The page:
A southern white rhino at the San Diego Zoo in California has become pregnant as a result of artificial insemination with sperm from a male southern white rhino. The development increases hopes that a nearly extinct close relative, the northern white rhino, can be saved.
News that the female southern white rhino named Victoria is pregnant is seen as a breakthrough, and a step toward saving the northern white rhino species. The pregnancy was confirmed last week. If Victoria is able to carry the calf to term, it will be born in about a year.
The San Diego Zoo Institute for Conservation Research issued a statement that said confirmation of this pregnancy through artificial insemination represented a historic event for the organization and was a critical step in the effort to save the northern white rhino.
The world's last male northern white rhino, Sudan, died after age-related complications in March at Kenya's Ol Pejeta Conservancy, his home for 10 years after being transferred from a zoo in the Czech Republic. Sudan was 45 years old and had been in ailing health.
Sudan's death was seen as a tragedy, as it marked the possible end of a species.
Reproductive options for producing a northern white rhino include artificial insemination, in vitro fertilization and embryo transfer, with the southern white rhinos possibly serving as surrogates for northern white rhino embryos.
The statement from the institute said researchers were optimistic that a northern white rhino calf could be born from these procedures within 10 to 15 years.
Kenya is home to the last remaining northern white rhinos, Sudan's daughter Najin, and granddaughter, Fatu.
The second-to-last male northern white rhino, Suni, died in 2014. Suni had also been brought back to Africa from the Czech Republic.
Sudan and Suni were too old to mate by the time they left Europe.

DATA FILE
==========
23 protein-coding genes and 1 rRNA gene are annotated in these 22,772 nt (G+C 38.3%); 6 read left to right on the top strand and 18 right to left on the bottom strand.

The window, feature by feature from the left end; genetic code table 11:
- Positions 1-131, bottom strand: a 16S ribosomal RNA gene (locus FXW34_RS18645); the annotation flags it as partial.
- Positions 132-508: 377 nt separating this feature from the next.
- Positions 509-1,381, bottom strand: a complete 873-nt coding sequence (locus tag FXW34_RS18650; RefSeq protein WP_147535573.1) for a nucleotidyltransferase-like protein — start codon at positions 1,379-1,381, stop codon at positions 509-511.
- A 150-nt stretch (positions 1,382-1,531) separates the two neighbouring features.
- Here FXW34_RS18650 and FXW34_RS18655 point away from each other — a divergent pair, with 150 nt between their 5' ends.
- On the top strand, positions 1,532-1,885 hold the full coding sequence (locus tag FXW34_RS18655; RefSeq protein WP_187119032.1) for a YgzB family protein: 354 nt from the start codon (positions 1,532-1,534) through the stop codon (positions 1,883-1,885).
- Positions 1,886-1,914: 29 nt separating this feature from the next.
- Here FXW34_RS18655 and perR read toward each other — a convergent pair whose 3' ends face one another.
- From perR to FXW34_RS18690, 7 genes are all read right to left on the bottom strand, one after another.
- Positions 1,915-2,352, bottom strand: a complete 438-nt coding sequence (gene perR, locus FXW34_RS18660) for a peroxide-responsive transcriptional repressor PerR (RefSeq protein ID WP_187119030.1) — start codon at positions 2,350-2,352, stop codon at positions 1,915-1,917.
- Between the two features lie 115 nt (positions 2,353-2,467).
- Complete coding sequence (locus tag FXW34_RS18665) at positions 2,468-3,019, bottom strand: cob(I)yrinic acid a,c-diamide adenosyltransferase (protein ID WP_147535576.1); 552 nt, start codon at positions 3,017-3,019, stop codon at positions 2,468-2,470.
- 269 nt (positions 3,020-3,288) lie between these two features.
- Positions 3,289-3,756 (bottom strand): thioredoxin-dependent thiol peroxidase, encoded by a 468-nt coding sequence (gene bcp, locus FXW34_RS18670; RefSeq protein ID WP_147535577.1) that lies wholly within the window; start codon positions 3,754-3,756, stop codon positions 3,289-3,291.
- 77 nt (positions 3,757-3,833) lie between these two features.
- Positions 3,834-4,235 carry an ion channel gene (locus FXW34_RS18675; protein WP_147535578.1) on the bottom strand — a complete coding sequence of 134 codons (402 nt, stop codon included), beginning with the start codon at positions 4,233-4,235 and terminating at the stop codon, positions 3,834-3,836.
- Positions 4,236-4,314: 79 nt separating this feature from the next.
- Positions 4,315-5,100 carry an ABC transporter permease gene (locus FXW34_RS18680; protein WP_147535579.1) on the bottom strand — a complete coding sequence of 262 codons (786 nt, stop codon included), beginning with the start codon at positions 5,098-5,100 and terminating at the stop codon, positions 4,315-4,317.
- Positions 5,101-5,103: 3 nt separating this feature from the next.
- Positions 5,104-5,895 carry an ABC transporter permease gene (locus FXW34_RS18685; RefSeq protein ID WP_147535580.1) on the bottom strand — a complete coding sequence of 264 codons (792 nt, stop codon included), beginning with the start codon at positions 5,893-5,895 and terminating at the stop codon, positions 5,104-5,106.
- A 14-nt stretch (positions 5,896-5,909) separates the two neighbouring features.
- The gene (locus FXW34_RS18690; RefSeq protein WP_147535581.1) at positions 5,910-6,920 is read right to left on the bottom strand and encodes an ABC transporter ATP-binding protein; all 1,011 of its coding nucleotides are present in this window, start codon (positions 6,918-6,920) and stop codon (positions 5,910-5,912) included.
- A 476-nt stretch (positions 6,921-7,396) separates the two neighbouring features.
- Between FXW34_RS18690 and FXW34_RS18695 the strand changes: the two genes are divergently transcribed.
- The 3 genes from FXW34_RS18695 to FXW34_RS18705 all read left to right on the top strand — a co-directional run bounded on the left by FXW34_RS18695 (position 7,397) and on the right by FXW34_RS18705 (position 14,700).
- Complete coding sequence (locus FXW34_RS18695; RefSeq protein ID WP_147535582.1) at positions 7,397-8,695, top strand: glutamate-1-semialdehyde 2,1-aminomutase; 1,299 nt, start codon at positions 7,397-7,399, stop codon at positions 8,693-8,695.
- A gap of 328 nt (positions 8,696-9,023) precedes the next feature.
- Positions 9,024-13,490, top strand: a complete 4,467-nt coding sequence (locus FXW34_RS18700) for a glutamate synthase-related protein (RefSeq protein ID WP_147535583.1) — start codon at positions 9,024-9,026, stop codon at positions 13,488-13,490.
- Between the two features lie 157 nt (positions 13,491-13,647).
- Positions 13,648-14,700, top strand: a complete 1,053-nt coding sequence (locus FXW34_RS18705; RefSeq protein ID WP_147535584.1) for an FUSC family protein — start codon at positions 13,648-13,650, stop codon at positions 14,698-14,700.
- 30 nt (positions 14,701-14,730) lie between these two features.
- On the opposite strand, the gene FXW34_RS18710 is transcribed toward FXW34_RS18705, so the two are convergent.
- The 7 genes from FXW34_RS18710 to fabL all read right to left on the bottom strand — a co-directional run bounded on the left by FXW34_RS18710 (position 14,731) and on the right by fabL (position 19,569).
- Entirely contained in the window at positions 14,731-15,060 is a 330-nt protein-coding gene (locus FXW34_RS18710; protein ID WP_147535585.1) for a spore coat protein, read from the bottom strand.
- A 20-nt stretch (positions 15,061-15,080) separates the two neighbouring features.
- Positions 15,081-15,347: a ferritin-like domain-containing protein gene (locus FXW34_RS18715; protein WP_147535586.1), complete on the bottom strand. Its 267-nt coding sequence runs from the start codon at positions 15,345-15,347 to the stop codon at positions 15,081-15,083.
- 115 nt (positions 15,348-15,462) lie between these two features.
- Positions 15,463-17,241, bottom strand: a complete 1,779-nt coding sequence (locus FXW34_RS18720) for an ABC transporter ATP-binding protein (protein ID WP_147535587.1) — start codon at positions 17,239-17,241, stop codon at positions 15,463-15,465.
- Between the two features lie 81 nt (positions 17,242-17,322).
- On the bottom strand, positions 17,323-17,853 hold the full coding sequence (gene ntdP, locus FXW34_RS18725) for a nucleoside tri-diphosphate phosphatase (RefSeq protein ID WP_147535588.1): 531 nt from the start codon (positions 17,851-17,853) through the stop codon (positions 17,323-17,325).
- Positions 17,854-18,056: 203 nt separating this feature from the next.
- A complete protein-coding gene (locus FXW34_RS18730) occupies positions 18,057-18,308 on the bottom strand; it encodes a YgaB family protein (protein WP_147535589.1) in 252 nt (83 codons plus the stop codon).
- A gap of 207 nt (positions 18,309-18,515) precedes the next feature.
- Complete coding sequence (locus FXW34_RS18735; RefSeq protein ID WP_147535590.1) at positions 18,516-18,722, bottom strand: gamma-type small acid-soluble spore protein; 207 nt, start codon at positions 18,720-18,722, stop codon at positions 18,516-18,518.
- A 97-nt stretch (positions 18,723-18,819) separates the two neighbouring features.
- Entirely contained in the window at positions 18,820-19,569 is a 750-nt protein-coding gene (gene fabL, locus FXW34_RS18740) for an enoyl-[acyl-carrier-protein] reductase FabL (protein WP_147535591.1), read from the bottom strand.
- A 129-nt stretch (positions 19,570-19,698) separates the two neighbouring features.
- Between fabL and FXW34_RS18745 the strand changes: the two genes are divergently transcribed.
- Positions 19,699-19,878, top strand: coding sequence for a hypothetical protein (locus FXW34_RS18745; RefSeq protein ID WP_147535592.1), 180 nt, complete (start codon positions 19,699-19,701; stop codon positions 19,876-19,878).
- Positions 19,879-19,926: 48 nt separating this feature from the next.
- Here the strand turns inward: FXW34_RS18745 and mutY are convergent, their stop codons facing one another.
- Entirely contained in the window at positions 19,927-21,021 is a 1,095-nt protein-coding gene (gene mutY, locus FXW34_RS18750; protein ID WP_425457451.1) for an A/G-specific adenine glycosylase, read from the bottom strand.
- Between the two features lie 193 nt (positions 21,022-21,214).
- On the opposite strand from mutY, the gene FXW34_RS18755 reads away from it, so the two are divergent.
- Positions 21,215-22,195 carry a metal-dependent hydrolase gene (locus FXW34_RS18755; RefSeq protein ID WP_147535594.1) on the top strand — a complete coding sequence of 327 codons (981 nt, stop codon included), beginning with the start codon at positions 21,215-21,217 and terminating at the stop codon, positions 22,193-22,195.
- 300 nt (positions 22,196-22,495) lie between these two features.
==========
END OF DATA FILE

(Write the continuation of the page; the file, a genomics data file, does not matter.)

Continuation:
A team at Ol Pejeta is also working on a different project that seeks to save the northern white rhino from extinction.
Serve as surrogate
The plan is to harvest eggs from the two remaining northern white females. The animals cannot be artificially inseminated because they are infertile. Scientists intend to use an Ol Pejeta southern white rhino as a surrogate for northern white rhino eggs.
"Ol Pejeta is working on invitro fertilization," said Richard Vigne, CEO of Ol Pejeta Conservancy.
There are two northern white rhino females left. Both are infertile � they cannot get pregnant. So, what we want to do is remove eggs from their ovaries. We want to take the eggs, and we want to fertilize them in a test tube with northern white rhino sperm to create an embryo which can then be implanted into southern white rhino females acting as surrogate mothers, to eventually produce a pure bred northern white rhino calf exactly as it happens in humans.
Paul Gathitu, a Kenya Wildlife Service spokesman, said any news toward wildlife conservation is good news.
Any indication that technology, science, will be able to propagate this creates hope, and particularly for animals that are on the extinction path, Gathitu said. For humanity, it's a good sign. It means that there is a possibility we could turn to science and technology and see contributions toward conservation.
Human big part of problem
Vigne said people have a responsibility to help save endangered species because humans are the top reason for endangerment.
I think there is a bit of hope for the northern white rhino, but I think the important point that people need to understand is that it is not only the northern white rhino that is threatened by extinction, Vigne said.
There are thousands of other species across the planet that are currently facing extinction as a result of human activity. While we may be able to save the northern white rhino by spending a lot of money on it, the truth of the matter is, all of the other species that are threatened by extinction will go extinct unless the way that humans interact with our environment changes.
Poaching has escalated in recent years and is being driven by the demand for Ivory. Rhino populations worldwide, in the meantime, continue to dwindle due to poaching.
Source: Voice of America